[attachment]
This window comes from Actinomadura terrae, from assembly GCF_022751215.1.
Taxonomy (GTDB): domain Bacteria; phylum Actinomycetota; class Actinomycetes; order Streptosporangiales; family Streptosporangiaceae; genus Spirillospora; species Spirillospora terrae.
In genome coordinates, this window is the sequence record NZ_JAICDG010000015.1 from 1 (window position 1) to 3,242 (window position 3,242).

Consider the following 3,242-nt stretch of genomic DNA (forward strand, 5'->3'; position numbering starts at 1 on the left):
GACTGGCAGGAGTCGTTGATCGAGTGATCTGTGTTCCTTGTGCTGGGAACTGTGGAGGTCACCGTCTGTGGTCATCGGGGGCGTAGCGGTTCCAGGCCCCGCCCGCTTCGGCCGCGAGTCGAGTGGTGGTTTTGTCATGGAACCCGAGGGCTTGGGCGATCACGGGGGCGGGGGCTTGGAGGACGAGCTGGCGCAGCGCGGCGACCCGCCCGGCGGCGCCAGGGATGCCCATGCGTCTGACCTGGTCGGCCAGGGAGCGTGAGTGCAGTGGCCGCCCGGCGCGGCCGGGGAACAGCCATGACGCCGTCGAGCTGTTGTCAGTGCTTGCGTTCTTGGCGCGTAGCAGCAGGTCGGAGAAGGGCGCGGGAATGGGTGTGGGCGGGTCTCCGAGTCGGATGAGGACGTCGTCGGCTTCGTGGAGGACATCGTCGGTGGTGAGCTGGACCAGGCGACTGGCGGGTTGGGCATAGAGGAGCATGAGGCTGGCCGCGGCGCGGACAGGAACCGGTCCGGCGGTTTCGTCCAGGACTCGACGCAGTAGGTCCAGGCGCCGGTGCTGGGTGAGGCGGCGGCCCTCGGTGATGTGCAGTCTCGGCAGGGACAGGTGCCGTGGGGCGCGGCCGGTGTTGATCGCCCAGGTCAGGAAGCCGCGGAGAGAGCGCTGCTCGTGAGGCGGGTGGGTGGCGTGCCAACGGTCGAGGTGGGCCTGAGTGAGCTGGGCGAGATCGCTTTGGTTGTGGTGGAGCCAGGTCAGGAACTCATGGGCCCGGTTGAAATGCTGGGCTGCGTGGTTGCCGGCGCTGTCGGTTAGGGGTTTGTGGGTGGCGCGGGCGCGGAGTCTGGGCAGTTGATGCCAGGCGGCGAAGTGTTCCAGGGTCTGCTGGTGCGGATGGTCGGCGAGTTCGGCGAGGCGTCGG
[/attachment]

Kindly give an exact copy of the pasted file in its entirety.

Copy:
This window comes from Actinomadura terrae, from assembly GCF_022751215.1.
Taxonomy (GTDB): domain Bacteria; phylum Actinomycetota; class Actinomycetes; order Streptosporangiales; family Streptosporangiaceae; genus Spirillospora; species Spirillospora terrae.
In genome coordinates, this window is the sequence record NZ_JAICDG010000015.1 from 1 (window position 1) to 3,242 (window position 3,242).

Consider the following 3,242-nt stretch of genomic DNA (forward strand, 5'->3'; position numbering starts at 1 on the left):
GACTGGCAGGAGTCGTTGATCGAGTGATCTGTGTTCCTTGTGCTGGGAACTGTGGAGGTCACCGTCTGTGGTCATCGGGGGCGTAGCGGTTCCAGGCCCCGCCCGCTTCGGCCGCGAGTCGAGTGGTGGTTTTGTCATGGAACCCGAGGGCTTGGGCGATCACGGGGGCGGGGGCTTGGAGGACGAGCTGGCGCAGCGCGGCGACCCGCCCGGCGGCGCCAGGGATGCCCATGCGTCTGACCTGGTCGGCCAGGGAGCGTGAGTGCAGTGGCCGCCCGGCGCGGCCGGGGAACAGCCATGACGCCGTCGAGCTGTTGTCAGTGCTTGCGTTCTTGGCGCGTAGCAGCAGGTCGGAGAAGGGCGCGGGAATGGGTGTGGGCGGGTCTCCGAGTCGGATGAGGACGTCGTCGGCTTCGTGGAGGACATCGTCGGTGGTGAGCTGGACCAGGCGACTGGCGGGTTGGGCATAGAGGAGCATGAGGCTGGCCGCGGCGCGGACAGGAACCGGTCCGGCGGTTTCGTCCAGGACTCGACGCAGTAGGTCCAGGCGCCGGTGCTGGGTGAGGCGGCGGCCCTCGGTGATGTGCAGTCTCGGCAGGGACAGGTGCCGTGGGGCGCGGCCGGTGTTGATCGCCCAGGTCAGGAAGCCGCGGAGAGAGCGCTGCTCGTGAGGCGGGTGGGTGGCGTGCCAACGGTCGAGGTGGGCCTGAGTGAGCTGGGCGAGATCGCTTTGGTTGTGGTGGAGCCAGGTCAGGAACTCATGGGCCCGGTTGAAATGCTGGGCTGCGTGGTTGCCGGCGCTGTCGGTTAGGGGTTTGTGGGTGGCGCGGGCGCGGAGTCTGGGCAGTTGATGCCAGGCGGCGAAGTGTTCCAGGGTCTGCTGGTGCGGATGGTCGGCGAGTTCGGCGAGGCGTCGG